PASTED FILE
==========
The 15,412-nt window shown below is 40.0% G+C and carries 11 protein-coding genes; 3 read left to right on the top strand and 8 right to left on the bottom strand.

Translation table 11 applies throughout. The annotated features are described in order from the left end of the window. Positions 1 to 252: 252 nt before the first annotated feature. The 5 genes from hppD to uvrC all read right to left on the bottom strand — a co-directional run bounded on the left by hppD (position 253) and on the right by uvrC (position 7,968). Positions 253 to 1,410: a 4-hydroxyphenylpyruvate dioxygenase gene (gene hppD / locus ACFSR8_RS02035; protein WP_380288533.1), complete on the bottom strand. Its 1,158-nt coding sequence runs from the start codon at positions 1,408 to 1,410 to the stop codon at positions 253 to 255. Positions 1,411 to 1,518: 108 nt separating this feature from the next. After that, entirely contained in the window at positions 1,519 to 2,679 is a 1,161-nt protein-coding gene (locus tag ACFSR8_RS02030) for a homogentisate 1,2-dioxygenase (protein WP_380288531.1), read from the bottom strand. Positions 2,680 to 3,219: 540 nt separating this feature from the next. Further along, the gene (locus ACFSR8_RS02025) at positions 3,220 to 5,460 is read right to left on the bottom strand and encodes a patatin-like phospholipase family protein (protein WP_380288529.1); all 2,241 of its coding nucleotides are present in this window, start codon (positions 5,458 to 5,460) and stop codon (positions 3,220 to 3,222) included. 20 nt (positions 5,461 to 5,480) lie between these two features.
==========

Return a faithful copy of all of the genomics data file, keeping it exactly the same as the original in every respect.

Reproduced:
The 15,412-nt window shown below is 40.0% G+C and carries 11 protein-coding genes; 3 read left to right on the top strand and 8 right to left on the bottom strand.

Translation table 11 applies throughout. The annotated features are described in order from the left end of the window. Positions 1 to 252: 252 nt before the first annotated feature. The 5 genes from hppD to uvrC all read right to left on the bottom strand — a co-directional run bounded on the left by hppD (position 253) and on the right by uvrC (position 7,968). Positions 253 to 1,410: a 4-hydroxyphenylpyruvate dioxygenase gene (gene hppD / locus ACFSR8_RS02035; protein WP_380288533.1), complete on the bottom strand. Its 1,158-nt coding sequence runs from the start codon at positions 1,408 to 1,410 to the stop codon at positions 253 to 255. Positions 1,411 to 1,518: 108 nt separating this feature from the next. After that, entirely contained in the window at positions 1,519 to 2,679 is a 1,161-nt protein-coding gene (locus tag ACFSR8_RS02030) for a homogentisate 1,2-dioxygenase (protein WP_380288531.1), read from the bottom strand. Positions 2,680 to 3,219: 540 nt separating this feature from the next. Further along, the gene (locus ACFSR8_RS02025) at positions 3,220 to 5,460 is read right to left on the bottom strand and encodes a patatin-like phospholipase family protein (protein WP_380288529.1); all 2,241 of its coding nucleotides are present in this window, start codon (positions 5,458 to 5,460) and stop codon (positions 3,220 to 3,222) included. 20 nt (positions 5,461 to 5,480) lie between these two features.